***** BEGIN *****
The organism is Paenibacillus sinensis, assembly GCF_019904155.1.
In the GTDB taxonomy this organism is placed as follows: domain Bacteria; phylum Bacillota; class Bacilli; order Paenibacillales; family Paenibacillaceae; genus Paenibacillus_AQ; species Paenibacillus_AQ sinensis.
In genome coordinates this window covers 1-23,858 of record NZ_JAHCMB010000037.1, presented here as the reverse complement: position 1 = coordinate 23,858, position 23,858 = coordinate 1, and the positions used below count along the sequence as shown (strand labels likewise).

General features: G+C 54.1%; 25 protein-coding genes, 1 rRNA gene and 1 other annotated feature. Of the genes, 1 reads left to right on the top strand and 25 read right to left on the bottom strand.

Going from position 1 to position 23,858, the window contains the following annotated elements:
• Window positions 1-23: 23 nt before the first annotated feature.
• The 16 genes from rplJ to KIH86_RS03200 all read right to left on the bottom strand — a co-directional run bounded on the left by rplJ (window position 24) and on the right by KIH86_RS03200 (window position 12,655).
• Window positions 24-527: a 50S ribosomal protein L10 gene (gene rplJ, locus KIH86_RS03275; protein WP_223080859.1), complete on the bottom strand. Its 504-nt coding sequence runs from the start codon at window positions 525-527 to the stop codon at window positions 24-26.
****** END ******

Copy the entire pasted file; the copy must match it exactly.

The organism is Paenibacillus sinensis, assembly GCF_019904155.1.
In the GTDB taxonomy this organism is placed as follows: domain Bacteria; phylum Bacillota; class Bacilli; order Paenibacillales; family Paenibacillaceae; genus Paenibacillus_AQ; species Paenibacillus_AQ sinensis.
In genome coordinates this window covers 1-23,858 of record NZ_JAHCMB010000037.1, presented here as the reverse complement: position 1 = coordinate 23,858, position 23,858 = coordinate 1, and the positions used below count along the sequence as shown (strand labels likewise).

General features: G+C 54.1%; 25 protein-coding genes, 1 rRNA gene and 1 other annotated feature. Of the genes, 1 reads left to right on the top strand and 25 read right to left on the bottom strand.

Going from position 1 to position 23,858, the window contains the following annotated elements:
• Window positions 1-23: 23 nt before the first annotated feature.
• The 16 genes from rplJ to KIH86_RS03200 all read right to left on the bottom strand — a co-directional run bounded on the left by rplJ (window position 24) and on the right by KIH86_RS03200 (window position 12,655).
• Window positions 24-527: a 50S ribosomal protein L10 gene (gene rplJ, locus KIH86_RS03275; protein WP_223080859.1), complete on the bottom strand. Its 504-nt coding sequence runs from the start codon at window positions 525-527 to the stop codon at window positions 24-26.